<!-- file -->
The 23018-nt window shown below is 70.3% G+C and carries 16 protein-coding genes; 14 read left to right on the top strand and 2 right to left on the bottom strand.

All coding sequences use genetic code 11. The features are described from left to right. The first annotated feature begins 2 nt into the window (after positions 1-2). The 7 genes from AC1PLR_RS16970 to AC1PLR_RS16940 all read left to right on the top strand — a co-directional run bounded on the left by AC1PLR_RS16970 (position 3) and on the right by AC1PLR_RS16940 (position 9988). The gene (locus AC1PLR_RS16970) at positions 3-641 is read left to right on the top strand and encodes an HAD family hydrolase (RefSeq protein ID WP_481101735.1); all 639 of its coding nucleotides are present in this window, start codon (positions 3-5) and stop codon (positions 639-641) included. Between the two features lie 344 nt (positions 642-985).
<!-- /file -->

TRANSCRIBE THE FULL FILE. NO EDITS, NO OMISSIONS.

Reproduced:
The 23018-nt window shown below is 70.3% G+C and carries 16 protein-coding genes; 14 read left to right on the top strand and 2 right to left on the bottom strand.

All coding sequences use genetic code 11. The features are described from left to right. The first annotated feature begins 2 nt into the window (after positions 1-2). The 7 genes from AC1PLR_RS16970 to AC1PLR_RS16940 all read left to right on the top strand — a co-directional run bounded on the left by AC1PLR_RS16970 (position 3) and on the right by AC1PLR_RS16940 (position 9988). The gene (locus AC1PLR_RS16970) at positions 3-641 is read left to right on the top strand and encodes an HAD family hydrolase (RefSeq protein ID WP_481101735.1); all 639 of its coding nucleotides are present in this window, start codon (positions 3-5) and stop codon (positions 639-641) included. Between the two features lie 344 nt (positions 642-985).